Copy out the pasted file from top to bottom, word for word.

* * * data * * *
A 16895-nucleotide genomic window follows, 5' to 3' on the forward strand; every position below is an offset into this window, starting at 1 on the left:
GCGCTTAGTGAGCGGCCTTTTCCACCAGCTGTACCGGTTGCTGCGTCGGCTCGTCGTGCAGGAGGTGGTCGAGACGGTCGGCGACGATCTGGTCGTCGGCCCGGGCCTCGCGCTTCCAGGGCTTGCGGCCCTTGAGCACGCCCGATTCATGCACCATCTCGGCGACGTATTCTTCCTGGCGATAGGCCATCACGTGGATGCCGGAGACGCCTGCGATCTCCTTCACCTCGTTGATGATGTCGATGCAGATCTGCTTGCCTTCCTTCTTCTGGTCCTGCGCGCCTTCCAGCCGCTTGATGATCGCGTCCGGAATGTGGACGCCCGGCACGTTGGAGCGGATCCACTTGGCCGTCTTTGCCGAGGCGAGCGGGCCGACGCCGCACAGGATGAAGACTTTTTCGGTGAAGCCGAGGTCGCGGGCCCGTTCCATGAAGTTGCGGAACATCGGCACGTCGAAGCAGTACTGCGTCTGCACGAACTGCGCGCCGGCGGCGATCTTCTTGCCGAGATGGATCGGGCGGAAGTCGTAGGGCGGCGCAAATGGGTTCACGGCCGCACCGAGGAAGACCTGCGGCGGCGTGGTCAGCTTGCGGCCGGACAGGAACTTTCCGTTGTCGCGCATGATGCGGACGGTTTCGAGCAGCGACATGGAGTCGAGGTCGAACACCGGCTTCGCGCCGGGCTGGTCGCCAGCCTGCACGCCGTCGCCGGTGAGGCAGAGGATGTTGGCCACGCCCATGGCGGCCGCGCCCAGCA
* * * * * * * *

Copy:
A 16895-nucleotide genomic window follows, 5' to 3' on the forward strand; every position below is an offset into this window, starting at 1 on the left:
GCGCTTAGTGAGCGGCCTTTTCCACCAGCTGTACCGGTTGCTGCGTCGGCTCGTCGTGCAGGAGGTGGTCGAGACGGTCGGCGACGATCTGGTCGTCGGCCCGGGCCTCGCGCTTCCAGGGCTTGCGGCCCTTGAGCACGCCCGATTCATGCACCATCTCGGCGACGTATTCTTCCTGGCGATAGGCCATCACGTGGATGCCGGAGACGCCTGCGATCTCCTTCACCTCGTTGATGATGTCGATGCAGATCTGCTTGCCTTCCTTCTTCTGGTCCTGCGCGCCTTCCAGCCGCTTGATGATCGCGTCCGGAATGTGGACGCCCGGCACGTTGGAGCGGATCCACTTGGCCGTCTTTGCCGAGGCGAGCGGGCCGACGCCGCACAGGATGAAGACTTTTTCGGTGAAGCCGAGGTCGCGGGCCCGTTCCATGAAGTTGCGGAACATCGGCACGTCGAAGCAGTACTGCGTCTGCACGAACTGCGCGCCGGCGGCGATCTTCTTGCCGAGATGGATCGGGCGGAAGTCGTAGGGCGGCGCAAATGGGTTCACGGCCGCACCGAGGAAGACCTGCGGCGGCGTGGTCAGCTTGCGGCCGGACAGGAACTTTCCGTTGTCGCGCATGATGCGGACGGTTTCGAGCAGCGACATGGAGTCGAGGTCGAACACCGGCTTCGCGCCGGGCTGGTCGCCAGCCTGCACGCCGTCGCCGGTGAGGCAGAGGATGTTGGCCACGCCCATGGCGGCCGCGCCCAGCA